I believe that it is very much the latter, and not the former, that is the truth. In terms of interception, what has been striking to me--as someone coming entirely new to my role as one of the few Secretaries of State dealing with warrants--is how thorough the process is. Therefore, I am not surprised that no complaint has been upheld, and long may that continue. The interception of communications is, in principle and in practice, a serious violation of people's civil liberties, and it should take place only when the narrow criteria laid down in legislation are complied with.

I finish where my right hon. Friend the Foreign Secretary began--by paying tribute to a number of people. First, I pay tribute to the Chairman and the members of the Intelligence and Security Committee for the thoroughness of their work and for their independence of judgment, which shines through this report. Secondly, I pay tribute to a small group of officials in the Foreign and Commonwealth Office, the Home Office and the Cabinet Office who are very often unsung but have the important task on behalf of Ministers of monitoring the work of the agencies.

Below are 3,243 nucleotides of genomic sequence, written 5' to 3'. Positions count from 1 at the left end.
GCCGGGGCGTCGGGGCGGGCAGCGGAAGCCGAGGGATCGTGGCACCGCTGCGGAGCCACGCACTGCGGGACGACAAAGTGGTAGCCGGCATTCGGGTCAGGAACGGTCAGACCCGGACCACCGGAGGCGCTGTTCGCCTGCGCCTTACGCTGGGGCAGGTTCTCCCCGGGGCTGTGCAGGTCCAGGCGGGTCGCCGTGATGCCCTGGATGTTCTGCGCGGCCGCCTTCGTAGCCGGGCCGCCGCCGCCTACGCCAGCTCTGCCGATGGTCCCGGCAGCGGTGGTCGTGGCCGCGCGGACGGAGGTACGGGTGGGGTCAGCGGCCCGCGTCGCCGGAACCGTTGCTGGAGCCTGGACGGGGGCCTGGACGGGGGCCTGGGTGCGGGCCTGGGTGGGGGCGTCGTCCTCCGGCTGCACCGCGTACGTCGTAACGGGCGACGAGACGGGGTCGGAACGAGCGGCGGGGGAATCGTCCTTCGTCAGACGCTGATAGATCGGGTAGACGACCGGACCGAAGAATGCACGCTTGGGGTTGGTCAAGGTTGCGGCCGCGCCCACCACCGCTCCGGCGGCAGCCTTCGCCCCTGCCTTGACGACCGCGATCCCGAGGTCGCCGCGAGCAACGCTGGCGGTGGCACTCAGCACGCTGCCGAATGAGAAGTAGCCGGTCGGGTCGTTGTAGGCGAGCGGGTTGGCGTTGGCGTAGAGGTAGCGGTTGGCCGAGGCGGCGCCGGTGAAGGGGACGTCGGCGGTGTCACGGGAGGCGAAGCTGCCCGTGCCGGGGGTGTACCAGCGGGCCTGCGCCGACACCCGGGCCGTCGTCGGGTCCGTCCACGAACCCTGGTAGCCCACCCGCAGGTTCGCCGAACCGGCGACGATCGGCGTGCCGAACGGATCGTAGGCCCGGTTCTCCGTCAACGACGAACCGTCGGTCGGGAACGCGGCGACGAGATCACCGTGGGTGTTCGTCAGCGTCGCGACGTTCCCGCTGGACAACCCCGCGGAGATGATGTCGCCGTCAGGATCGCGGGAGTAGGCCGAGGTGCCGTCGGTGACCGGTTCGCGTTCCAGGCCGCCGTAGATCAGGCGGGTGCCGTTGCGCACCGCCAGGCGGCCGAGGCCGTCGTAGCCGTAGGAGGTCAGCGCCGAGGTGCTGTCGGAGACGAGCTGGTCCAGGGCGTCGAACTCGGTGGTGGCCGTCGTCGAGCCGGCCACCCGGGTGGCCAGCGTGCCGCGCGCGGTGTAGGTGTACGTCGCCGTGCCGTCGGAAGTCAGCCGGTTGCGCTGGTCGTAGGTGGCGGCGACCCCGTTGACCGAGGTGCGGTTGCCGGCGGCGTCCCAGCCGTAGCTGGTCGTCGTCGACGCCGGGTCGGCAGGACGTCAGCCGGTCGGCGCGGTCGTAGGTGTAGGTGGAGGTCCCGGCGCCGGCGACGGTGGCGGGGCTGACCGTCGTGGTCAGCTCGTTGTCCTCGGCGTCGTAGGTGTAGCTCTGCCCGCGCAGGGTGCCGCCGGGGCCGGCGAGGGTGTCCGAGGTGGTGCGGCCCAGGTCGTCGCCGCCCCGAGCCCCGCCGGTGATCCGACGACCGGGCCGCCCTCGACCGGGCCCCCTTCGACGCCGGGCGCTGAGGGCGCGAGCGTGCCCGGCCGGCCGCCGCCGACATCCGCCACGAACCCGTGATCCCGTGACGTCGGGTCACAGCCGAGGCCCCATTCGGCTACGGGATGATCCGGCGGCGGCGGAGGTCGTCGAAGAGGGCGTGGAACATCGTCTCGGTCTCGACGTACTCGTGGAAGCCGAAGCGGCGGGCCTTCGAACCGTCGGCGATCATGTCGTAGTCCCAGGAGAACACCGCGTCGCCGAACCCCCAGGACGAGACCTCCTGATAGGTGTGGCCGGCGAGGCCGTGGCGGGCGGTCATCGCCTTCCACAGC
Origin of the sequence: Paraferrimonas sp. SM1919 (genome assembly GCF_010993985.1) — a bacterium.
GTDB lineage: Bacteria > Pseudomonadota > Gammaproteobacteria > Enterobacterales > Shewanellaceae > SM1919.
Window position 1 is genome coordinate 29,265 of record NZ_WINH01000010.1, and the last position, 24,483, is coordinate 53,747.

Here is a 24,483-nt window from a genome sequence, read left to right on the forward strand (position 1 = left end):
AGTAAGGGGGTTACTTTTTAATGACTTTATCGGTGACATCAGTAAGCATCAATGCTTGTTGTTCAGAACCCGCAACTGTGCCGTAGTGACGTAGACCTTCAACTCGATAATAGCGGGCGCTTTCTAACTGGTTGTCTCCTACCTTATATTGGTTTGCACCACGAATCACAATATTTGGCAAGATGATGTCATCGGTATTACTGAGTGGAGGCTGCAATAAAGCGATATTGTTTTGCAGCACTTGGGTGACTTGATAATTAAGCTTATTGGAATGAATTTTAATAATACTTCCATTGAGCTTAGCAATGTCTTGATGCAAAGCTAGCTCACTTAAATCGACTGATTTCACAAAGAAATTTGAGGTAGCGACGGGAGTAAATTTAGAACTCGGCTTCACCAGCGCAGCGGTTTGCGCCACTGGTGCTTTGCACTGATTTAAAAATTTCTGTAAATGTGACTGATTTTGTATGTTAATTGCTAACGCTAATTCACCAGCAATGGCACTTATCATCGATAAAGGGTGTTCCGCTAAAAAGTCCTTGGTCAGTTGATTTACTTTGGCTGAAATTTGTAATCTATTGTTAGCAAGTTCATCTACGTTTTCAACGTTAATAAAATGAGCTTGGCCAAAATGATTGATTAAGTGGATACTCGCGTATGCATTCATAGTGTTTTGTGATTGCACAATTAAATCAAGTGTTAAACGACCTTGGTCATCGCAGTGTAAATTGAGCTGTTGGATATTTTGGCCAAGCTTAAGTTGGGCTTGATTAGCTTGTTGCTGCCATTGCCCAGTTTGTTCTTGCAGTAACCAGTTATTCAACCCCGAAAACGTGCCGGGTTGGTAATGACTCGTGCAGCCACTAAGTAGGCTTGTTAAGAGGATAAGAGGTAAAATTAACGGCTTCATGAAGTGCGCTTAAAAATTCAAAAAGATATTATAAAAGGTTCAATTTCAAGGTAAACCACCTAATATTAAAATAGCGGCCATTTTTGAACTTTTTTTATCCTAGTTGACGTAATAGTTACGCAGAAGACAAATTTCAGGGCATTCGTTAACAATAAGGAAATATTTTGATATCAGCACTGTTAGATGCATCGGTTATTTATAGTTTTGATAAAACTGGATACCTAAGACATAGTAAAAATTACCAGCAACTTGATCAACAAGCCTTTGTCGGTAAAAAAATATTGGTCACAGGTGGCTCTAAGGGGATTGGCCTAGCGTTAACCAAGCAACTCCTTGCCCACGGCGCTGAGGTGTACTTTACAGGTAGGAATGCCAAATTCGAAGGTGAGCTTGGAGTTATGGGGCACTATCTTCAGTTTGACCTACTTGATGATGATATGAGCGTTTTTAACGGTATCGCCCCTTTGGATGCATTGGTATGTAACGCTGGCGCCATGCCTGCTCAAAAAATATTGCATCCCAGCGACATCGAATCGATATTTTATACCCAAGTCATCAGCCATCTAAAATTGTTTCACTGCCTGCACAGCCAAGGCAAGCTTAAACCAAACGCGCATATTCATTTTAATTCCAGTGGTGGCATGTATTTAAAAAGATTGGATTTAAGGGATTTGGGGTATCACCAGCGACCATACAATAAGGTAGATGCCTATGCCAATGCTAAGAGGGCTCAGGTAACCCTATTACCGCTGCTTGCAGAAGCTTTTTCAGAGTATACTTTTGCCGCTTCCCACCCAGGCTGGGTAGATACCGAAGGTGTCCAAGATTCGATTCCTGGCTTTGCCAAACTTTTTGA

Thirdly, I pay tribute--and express the thanks of the whole House--to the staff of all the agencies. They do very important work--important to the security of this nation, important in terms of our economic well-being and important in trying to make our society safe from serious crime. Those are dedicated people who, because of the nature of their work, cannot speak for themselves. It is right today that Parliament and the House of Commons has spoken for them, and has recognised the value, importance and integrity of their work.